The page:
My biggest problem is as much with modern society and the legal system as with KIDS WHO KILL, CASE 1: JOSHUA PHILLIPS, an issue McMaster skims in passing. What motivates a fourteen-year-old boy with no previous record of school or police problems brutally to kill an eight-year-old girl, a neighbor who described him as one of her best friends. How can society recognize these individuals before they kill? And what is appropriate punishment for children who kill?

    Don't bother. KIDS WHO KILL isn't worth the time. (F)
     
  7. readingomnivore

    readingomnivore Well-Known Member

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    "The Carriage Ride" is Mary Lydon Simonsen's short story variant on Jane Austen's Pride and Prejudice. It is available in free or inexpensive digital format.

    A week after Darcy's proposal and his letter of explanation, Elizabeth Bennet travels to London from Kent. At the inn in Bromley, she finds Fitzwilliam Darcy, himself en route to London following an extended stay in Kent to visit other relatives, stranded by a damaged carriage. Elizabeth offers accommodation, and he reluctantly agrees. As they travel, for the first time since the letter they interact, discussing family histories, preferences, childhood memories, all the things that matter. By the time they reach Gracechurch Street, they have reached an understanding.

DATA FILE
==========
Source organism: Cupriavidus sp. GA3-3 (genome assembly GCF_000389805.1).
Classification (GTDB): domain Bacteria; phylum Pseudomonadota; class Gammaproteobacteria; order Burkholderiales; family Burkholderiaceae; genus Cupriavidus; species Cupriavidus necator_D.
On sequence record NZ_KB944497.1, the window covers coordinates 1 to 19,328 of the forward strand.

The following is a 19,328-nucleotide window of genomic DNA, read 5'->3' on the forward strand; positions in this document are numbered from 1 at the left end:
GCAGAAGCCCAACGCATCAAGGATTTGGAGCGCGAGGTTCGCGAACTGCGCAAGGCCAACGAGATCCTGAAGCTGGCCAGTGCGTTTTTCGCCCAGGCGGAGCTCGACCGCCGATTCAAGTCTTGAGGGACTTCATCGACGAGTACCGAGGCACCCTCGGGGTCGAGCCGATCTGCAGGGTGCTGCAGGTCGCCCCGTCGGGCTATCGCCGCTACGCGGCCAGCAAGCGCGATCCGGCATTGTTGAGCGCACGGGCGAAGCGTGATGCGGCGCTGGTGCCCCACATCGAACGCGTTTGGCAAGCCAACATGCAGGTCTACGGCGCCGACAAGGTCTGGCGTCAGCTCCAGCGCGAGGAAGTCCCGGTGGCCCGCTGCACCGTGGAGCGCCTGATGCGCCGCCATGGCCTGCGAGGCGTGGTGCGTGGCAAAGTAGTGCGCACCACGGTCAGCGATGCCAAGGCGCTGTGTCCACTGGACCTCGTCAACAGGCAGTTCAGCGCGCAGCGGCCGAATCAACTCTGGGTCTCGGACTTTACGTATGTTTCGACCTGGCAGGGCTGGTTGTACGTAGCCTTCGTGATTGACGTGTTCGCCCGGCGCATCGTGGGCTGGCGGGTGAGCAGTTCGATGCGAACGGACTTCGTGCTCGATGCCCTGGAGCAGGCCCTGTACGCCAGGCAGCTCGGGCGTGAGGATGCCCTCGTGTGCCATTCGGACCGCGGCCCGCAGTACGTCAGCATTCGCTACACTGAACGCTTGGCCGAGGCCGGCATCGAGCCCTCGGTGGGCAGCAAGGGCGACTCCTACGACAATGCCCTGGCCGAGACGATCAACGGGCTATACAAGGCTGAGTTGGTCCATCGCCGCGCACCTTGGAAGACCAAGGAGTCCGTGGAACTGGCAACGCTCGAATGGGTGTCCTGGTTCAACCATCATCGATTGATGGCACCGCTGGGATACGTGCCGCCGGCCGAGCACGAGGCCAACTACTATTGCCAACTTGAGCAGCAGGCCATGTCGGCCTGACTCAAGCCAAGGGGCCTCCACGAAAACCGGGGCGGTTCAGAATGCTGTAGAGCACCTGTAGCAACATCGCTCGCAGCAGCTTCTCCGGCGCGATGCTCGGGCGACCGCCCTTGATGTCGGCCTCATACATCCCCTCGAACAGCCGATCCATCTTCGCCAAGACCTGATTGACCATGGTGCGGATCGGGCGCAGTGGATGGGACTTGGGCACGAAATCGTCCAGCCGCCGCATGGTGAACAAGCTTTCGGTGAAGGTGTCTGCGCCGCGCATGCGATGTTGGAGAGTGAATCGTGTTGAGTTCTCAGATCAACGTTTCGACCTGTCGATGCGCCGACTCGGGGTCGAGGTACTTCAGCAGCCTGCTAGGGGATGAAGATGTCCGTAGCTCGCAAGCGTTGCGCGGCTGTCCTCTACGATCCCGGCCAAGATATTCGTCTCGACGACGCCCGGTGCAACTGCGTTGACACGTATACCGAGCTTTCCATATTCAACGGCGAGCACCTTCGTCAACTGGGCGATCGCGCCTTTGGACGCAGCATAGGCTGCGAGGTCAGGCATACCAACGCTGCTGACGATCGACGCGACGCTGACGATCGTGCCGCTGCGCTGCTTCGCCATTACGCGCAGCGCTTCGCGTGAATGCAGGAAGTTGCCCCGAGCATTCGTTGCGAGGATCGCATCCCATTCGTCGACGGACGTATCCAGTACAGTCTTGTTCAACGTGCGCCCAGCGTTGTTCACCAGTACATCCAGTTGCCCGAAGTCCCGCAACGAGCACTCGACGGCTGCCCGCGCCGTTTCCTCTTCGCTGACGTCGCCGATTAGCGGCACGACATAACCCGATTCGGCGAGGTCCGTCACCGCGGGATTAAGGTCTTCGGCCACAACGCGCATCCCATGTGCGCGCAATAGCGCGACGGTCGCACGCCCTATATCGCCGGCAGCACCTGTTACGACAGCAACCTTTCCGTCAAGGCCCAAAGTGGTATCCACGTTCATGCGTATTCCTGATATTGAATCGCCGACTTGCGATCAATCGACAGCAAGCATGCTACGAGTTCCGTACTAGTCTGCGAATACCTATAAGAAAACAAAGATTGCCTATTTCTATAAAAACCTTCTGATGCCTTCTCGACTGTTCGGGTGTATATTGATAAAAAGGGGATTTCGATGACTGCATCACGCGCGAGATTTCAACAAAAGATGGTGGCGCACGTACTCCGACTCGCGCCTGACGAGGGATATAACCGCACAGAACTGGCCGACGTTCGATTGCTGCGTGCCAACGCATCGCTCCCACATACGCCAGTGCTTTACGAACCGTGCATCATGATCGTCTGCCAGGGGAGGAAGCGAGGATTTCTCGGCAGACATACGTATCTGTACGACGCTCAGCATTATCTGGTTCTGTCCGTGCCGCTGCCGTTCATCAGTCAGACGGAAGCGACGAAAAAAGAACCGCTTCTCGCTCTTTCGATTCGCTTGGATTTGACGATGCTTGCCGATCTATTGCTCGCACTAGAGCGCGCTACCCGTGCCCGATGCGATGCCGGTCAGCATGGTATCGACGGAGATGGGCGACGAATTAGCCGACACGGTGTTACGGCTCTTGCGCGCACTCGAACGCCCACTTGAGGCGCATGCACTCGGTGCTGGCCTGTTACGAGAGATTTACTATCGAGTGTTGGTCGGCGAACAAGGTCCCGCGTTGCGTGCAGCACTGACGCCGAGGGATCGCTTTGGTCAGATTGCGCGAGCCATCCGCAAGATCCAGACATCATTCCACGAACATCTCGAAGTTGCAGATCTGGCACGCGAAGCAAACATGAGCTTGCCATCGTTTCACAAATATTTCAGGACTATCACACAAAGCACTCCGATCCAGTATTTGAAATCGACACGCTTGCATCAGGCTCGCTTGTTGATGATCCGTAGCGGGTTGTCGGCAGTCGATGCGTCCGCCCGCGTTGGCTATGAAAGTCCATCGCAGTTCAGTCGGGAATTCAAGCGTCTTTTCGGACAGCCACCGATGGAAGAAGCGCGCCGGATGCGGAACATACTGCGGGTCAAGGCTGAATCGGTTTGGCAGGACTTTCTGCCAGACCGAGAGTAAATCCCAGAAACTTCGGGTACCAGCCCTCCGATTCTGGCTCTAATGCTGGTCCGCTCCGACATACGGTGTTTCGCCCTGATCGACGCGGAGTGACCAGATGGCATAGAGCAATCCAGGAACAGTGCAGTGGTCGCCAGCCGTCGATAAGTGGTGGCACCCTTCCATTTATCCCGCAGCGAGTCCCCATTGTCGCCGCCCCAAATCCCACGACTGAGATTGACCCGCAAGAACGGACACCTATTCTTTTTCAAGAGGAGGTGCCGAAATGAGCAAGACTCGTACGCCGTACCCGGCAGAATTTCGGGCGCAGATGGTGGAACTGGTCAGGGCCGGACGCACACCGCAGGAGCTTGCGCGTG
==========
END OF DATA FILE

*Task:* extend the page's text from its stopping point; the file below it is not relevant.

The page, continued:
"The Carriage Ride" offers interestingly different insights into the de Bourgh, Fitzwilliam, Bingley, and Bennet families. (Did you know that the de Bourgh and Fitzwilliam family fortunes were based on smuggling?) Elizabeth and Darcy are faithful to the originals. It's a pleasant read, even if the action is mostly internal. (B+)
     
  8. readingomnivore

    readingomnivore Well-Known Member

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    Originally published in 1964, FALLING STAR is the fifth book in Patricia Moyes's long-running Inspector Henry Tibbett series. It was reissued in digital format in 2018.

    Anthony Croombe-Peters, aka Pudge, narrates the story in first person. He, set designer Keith Pardoe, Pardoe's novelist/screenwriter wife Biddy Brennan, and director Sam Portman are the Board of Directors for the Northburn Films. Pudge as primary investor is executive producer of their first project, Street Scenes. Weather problems, health issues (sex symbol female lead Fiametta Fettini in a snit), and Portman's habit of ignoring budget restrictions have the production, hence the company, on the verge of bankruptcy when male lead Robert Meakin falls to his death under an incoming train in shooting a scene. Saved by the insurance! However, when Continuity Girl Margery Phipps abruptly quits the production and falls to her death from her seventh-floor apartment, Pudge involves Chief Inspector Henry Tibbett, a social friend. The death of Meakin's dresser Murray is clearly murder, with Pudge held "assisting the police" in Tibbett's investigation.

    Pudge is an interesting creation. He's young (28 years old), recruited as the "money man" because much of his father's great wealth has been turned over to him to avoid death duties. He's the administrative arm of the board, looked down upon by the artistes Pardoe, Brennan, and Portman. Moyes gives him a consistent, believable voice as he juggles the vagaries of film making, artistic temperaments, and budget. It's clear that he often doesn't understand all that he observes.